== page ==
BOE Votes to Approve Edison Field Project; Amy Root Resigns

For The Westfield Leader

WESTFIELD — Tuesday night’s Westfield Board of Education meeting brought the approval of the Edison Field joint project with the town in a 5-to-2 vote, with two abstentions, and the immediate resignation of board member Amy Root. The board’s vote comes on the heels of the council’s approval of the shared-services agreement.

The two “no” votes came from Mary Wickens and Robert Benacchio. Michael Beilen and Sonal Patel abstained.

After hearing from nearly 30 members of the public, Mr. Benacchio made a motion to table the vote in order to give everyone involved more time to consider its potential challenges.

“We’ve had a relatively short window to discuss the CME report with the town. You don’t solve a quarter century’s worth of neglect by taking one plan and saying ‘take it or leave it.’ It’s not right for our students,” Mr. Benacchio, a corporate real estate specialist, said, adding that the town’s proposal as it currently stands would leave the board without any other option to move forward. “I wouldn’t recommend that any clients sign this agreement. And if I wouldn’t recommend it to them, I sure as the grass — or turf — is green, cannot recommend that this board go through with it. We can do better.”

Longtime Westfield resident and former board member Keith Hertell read a statement to members in support of the postponement. He noted that in many projects of the past with which he was personally involved, he felt that compromise worked best.

Mr. Hertell also stated that shared services is not a new concept and that back in 1968, the town and the board had a shared-service agreement for the use of Clark Memorial Park for soccer.

The motion to table the conversation ultimately failed.

As has been the case throughout the 17-month history of the Edison Fields discussion, residents, athletes, students and neighbors took to the podium on Tuesday to share their concerns or voice their support for the project.

One resident, Andrea Taylor, spoke on behalf of her son, a two-time cancer survivor. She spoke of the dangers of carcinogens that could potentially be found within the turf field. Ms. Taylor stated that her son had written to members of the board with his concerns, and as of Tuesday night’s meeting, had not received any correspondence.

Numerous teachers, students and coaches, meanwhile, spoke out in favor of the project and noted that having an accessible turf field would cut down on out-of-town trips to neighboring municipalities for sports practices and games, provide students with a more predictable playing surface and allow Westfield’s athletes to be more competitive.

Just before the final vote, members of the board addressed the crowd with their own thoughts on the project.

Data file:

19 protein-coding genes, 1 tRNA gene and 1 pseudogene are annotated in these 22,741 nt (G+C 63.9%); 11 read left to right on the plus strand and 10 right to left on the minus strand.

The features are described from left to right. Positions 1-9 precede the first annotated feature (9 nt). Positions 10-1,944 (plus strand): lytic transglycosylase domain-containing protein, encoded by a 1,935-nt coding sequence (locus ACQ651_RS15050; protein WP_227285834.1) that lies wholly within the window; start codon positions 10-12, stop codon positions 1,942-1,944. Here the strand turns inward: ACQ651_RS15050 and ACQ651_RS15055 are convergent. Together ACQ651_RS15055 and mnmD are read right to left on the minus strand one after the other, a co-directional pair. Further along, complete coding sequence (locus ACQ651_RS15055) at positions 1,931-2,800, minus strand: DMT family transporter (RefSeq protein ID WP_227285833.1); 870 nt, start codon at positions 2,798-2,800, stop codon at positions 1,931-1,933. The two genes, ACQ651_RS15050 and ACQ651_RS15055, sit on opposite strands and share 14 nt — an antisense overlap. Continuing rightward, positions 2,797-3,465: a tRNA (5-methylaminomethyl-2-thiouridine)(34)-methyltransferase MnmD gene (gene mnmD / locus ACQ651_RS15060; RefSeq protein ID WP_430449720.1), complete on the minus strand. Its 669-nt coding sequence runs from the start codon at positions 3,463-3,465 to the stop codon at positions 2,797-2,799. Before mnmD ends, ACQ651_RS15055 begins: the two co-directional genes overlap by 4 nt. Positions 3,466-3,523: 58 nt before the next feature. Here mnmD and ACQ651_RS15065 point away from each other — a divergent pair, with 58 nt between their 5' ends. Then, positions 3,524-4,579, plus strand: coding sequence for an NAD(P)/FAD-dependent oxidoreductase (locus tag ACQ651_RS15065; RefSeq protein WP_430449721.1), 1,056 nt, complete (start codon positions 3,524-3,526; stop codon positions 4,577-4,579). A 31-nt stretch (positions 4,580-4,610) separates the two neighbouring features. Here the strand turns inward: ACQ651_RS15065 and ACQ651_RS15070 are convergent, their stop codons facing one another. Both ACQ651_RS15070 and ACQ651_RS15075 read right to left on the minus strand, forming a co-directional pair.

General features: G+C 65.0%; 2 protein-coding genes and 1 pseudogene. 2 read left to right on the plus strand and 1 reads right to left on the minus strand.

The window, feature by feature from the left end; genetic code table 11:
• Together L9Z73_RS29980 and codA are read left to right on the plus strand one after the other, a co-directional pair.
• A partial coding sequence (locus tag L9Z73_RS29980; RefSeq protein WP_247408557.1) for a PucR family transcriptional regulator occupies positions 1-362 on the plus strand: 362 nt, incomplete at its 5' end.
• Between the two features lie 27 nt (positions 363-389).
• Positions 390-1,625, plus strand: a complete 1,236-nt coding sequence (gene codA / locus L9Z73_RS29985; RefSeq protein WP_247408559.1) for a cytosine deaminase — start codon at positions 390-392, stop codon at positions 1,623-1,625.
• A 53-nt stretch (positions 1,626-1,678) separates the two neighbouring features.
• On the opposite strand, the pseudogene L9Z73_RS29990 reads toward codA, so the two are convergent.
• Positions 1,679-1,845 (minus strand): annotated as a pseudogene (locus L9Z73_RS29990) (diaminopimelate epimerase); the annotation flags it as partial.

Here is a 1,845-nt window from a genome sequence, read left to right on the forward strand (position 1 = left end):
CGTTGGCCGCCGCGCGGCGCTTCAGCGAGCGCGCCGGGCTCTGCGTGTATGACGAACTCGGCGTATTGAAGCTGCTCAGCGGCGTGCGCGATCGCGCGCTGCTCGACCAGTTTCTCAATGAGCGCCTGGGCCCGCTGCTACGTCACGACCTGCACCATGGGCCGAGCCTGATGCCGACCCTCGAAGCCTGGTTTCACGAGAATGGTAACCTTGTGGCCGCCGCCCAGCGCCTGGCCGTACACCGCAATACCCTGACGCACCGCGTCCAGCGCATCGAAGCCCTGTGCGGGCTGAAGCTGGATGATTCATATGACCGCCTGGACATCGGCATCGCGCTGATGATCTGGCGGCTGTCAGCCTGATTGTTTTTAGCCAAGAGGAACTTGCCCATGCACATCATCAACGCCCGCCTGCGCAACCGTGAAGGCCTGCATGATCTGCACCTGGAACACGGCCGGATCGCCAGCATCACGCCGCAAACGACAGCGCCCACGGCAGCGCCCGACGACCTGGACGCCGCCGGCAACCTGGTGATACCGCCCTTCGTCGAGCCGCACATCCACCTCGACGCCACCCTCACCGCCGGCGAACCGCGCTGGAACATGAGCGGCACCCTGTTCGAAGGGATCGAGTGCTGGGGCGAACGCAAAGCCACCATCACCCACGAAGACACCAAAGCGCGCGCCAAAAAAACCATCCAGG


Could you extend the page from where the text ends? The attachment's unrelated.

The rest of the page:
“The significant lack of fields for Westfield student athletes at all grade levels is probably the only issue that we seem to have some unanimity on,” Board Vice President Sahar Aziz said, adding that while other locations have already been proposed for the turf installation — including at Tamaques Park, Roosevelt Intermediate School and the high school — none of those locations would be able to offer the same “centrality, size or convenience” of Edison.

Ms. Aziz went on to note that the town’s offer to alleviate some of the district’s financial burdens through the shared-services agreement was coming at a “critical time” for the board.

“Last year was a really hard year for us. We had a $2.3-million deficit. We had to lay off staff, and that was devastating. The district is simply not in a position to pay the millions of dollars required to fix [and maintain] all of the school fields. Even if the funding was not an issue, we have a physical problem in that we just don’t have enough grass fields to rotate them out appropriately,” she stated.

Ms. Wickens, meanwhile, said that her decision to vote against the project had just as much to do with finances as her colleagues’ reason to support it.

“We’re going to be looking to raise taxes next year, and we don’t even know what that’s going to look like yet,” she said, referencing the board’s plan to move its election date and alleviate the state’s 2-percent cap. “It’s hard to say that we need to prioritize the fields over other programs like the arts, which also had to take a hard hit last year.”

In other business, Ms. Root, last year’s board president, will be leaving her position immediately, as she is selling her Westfield home this Friday, November 18. All board members thanked her for the six years that she had served the board and wished her and her family well on their new endeavors.

Her vacancy would be announced through different mediums, such as The Westfield Leader. Interviews to fill her seat until the elections in April will be conducted in mid December.

Further, it was announced that Westfield High School senior Patrick Landza will be the newest member of the board of education as the student representative. Patrick currently is president of the high school’s Student Council. It was further noted that he will not be a part of any voting processes.

The next Westfield Board of Education meeting is scheduled for Tuesday, December 13, at 7 p.m.

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